Personalized approach tames diabetes
An individualized approach to diabetes treatment results in dramatically better results in adults over age 70 with Type 2 diabetes, a new study finds.
Researchers separated patients into two groups: one was given 50 mg of the drug vildagliptin, which is an oral anti-hyperglycemic; the other group was given a placebo and individualized care. This included talking with providers and setting a specific glycemic control target.
While those who were given the medication were more likely to reach their glycemic control target, the researchers at University of Exeter Medical School also found 27% in the placebo group improved glycemic control.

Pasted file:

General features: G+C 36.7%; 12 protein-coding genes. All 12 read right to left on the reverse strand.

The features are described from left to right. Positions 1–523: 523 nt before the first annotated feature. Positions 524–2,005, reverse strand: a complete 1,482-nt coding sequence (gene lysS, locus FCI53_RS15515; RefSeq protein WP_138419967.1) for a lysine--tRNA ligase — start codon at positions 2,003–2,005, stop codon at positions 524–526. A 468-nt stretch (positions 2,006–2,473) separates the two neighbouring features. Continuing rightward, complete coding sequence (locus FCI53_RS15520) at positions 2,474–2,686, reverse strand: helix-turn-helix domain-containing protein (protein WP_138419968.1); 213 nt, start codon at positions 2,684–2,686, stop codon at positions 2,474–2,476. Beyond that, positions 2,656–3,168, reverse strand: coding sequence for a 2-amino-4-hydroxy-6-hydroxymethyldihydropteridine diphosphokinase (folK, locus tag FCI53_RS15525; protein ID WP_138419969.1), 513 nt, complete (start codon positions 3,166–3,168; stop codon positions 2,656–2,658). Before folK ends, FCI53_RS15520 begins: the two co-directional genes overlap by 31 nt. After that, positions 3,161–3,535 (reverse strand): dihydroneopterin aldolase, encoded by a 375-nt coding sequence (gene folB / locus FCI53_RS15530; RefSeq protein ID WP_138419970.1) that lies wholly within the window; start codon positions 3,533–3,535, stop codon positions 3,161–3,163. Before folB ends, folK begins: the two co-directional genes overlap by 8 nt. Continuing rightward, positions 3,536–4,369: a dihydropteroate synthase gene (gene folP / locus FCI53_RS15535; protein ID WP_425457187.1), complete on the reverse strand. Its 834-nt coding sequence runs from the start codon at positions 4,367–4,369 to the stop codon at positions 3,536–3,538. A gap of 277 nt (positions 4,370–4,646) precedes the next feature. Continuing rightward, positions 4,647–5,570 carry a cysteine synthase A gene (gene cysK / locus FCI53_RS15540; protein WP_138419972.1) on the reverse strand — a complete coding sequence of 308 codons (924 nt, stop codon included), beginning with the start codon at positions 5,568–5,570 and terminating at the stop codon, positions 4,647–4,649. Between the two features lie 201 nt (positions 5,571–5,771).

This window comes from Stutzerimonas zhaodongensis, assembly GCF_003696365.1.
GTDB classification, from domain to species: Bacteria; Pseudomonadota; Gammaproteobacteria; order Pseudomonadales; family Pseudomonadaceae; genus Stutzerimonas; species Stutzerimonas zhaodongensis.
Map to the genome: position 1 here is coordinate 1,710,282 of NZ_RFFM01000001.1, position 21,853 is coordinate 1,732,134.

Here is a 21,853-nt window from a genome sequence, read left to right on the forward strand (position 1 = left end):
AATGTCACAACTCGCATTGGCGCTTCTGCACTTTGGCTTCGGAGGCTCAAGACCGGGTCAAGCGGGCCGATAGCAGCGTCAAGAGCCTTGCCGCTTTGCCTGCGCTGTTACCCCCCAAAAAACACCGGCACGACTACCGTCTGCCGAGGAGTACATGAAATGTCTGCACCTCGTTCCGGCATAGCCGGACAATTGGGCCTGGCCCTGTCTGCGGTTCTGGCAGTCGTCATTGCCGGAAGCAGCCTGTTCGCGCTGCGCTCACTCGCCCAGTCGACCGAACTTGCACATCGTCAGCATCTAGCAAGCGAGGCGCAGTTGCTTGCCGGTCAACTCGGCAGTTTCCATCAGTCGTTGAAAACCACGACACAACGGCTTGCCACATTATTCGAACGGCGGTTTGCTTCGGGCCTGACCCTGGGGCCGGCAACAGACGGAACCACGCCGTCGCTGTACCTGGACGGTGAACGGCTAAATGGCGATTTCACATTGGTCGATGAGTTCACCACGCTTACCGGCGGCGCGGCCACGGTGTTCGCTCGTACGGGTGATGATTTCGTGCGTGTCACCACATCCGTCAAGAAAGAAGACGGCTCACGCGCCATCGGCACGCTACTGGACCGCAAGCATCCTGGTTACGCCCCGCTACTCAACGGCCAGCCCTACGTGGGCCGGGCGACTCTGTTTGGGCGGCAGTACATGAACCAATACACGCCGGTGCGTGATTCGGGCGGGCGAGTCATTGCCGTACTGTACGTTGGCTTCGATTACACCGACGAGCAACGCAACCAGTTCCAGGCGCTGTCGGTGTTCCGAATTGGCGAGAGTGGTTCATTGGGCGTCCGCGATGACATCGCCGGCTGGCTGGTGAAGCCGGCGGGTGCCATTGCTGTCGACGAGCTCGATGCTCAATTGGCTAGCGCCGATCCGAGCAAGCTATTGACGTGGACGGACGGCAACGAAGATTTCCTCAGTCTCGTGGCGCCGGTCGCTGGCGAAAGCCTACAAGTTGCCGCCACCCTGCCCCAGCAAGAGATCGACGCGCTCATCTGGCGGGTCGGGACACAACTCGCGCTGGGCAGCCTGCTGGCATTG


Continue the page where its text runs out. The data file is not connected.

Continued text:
“We found that simply individualizing goals and setting realistic targets, then spending time talking to patients rather than aggressively chasing targets, resulted in nearly a quarter of patients achieving better glycemic control, without the need for medication,” explained W. David Strain, M.D., the study's leader.
He added that this is “strong evidence that individualized care can make a huge difference.”
The study was funded by Novartis Pharma AG. Findings appeared in The Lancet.